Vytas SunSpiral and Adrian Agogino at NASA Ames Research Center in Moffett Field, California and their colleagues suspect there might be a way to make solar system exploration much simpler and cheaper, by embedding science instruments inside a flexible, deformable robotic exoskeleton.
This spherical structure might be able to land without assistance, absorbing most of the shock of impact itself and so saving mass needed for more complex landing gear.
Once the spacecraft has reached an extraterrestrial surface, it could use this same structure to roll around without wheels, propelling itself by making slight tweaks to its shape.
The design, called the Super Ball Bot, relies on the concept of tensegrity, an approach to building structures that first emerged in the art world.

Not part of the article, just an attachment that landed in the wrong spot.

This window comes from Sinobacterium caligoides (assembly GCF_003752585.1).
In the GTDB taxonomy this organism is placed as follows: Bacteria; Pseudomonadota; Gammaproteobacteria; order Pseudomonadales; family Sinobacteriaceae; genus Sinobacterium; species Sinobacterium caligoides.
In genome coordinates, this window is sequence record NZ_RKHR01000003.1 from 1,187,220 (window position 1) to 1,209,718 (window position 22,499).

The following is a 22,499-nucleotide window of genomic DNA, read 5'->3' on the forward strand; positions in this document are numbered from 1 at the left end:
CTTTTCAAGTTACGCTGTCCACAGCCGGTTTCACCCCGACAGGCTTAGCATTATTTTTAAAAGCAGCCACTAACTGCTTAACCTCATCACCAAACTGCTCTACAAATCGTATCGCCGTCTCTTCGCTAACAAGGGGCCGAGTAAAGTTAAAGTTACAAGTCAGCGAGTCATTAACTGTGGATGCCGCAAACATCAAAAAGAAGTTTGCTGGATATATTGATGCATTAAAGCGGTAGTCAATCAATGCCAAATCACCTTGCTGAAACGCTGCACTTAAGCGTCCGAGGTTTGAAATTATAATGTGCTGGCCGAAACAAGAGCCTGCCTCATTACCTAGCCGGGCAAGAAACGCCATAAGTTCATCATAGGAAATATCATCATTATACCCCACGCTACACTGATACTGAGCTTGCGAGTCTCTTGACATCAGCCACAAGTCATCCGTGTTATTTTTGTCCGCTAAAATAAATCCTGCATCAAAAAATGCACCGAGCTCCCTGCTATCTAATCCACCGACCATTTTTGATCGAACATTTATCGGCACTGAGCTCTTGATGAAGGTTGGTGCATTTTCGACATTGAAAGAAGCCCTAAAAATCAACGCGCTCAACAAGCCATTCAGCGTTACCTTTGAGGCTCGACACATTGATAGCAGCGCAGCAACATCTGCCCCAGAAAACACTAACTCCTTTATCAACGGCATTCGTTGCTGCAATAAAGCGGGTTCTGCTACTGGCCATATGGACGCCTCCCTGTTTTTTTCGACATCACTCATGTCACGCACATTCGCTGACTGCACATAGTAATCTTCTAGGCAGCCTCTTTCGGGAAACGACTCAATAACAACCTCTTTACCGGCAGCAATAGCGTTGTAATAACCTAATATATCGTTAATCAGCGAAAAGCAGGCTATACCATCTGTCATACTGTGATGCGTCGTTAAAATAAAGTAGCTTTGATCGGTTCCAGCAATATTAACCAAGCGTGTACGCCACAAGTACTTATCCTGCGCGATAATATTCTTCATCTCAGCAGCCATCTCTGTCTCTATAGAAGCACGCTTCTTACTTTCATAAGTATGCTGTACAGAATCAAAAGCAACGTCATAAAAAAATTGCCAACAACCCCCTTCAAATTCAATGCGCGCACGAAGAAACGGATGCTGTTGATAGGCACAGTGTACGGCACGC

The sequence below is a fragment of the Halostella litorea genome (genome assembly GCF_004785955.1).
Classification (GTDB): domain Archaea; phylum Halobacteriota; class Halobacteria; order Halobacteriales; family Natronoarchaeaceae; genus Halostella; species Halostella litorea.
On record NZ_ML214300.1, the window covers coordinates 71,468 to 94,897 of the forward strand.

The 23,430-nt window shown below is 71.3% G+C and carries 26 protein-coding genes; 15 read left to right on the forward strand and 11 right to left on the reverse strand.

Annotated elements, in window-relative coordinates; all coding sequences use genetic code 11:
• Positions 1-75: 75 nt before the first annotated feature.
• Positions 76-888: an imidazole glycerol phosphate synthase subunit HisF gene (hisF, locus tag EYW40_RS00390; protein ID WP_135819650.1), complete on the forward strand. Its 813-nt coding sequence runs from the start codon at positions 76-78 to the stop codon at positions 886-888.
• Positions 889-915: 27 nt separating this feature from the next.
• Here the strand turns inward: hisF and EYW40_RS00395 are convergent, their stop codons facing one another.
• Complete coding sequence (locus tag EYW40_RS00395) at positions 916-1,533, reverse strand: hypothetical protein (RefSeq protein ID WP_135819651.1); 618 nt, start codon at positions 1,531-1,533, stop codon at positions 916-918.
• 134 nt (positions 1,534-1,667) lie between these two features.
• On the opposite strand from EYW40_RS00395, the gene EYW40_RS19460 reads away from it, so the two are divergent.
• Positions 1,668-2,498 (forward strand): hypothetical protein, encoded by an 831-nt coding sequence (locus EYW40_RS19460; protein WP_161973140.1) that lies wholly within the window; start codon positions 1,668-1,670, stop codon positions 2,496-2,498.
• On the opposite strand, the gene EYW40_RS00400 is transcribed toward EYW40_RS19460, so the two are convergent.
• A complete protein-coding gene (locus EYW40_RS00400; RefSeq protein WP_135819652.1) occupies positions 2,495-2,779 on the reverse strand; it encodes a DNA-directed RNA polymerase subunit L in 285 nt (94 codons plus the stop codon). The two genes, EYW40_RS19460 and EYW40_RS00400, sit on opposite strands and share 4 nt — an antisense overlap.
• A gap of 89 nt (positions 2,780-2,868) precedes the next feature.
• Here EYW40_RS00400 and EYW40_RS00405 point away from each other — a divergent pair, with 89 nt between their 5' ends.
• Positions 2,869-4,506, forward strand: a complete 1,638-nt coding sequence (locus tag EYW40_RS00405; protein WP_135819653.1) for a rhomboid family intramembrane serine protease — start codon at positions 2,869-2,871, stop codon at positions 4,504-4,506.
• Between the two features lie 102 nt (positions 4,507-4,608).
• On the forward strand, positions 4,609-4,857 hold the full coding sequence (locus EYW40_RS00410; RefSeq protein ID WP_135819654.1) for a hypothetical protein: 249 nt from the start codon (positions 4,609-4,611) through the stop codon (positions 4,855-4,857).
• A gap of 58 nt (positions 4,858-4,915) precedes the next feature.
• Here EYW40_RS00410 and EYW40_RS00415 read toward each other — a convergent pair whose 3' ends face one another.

Tensegrity structures consist of rigid components (such as hollow, cylindrical rods) connected by flexible materials (such as elastic cable).
Since they are deformable, the robots could also interact more effectively with the environment, extricating themselves from surfaces, such as soft sand, that challenge traditional wheeled rovers.
But Mars, which has a thin atmosphere that would likely require a ball bot to carry a parachute, isn't the first target the team has in mind.
Instead, they're considering Saturn's moon Titan, which boasts an atmosphere which can slow the spacecraft's descent enough so that the robot can be dropped, sans airbag or parachute, from 100 kilometres or more above the surface.
The study was published in the journal IEEE Spectrum, the journal of the Institute of Electrical and Electronics Engineers.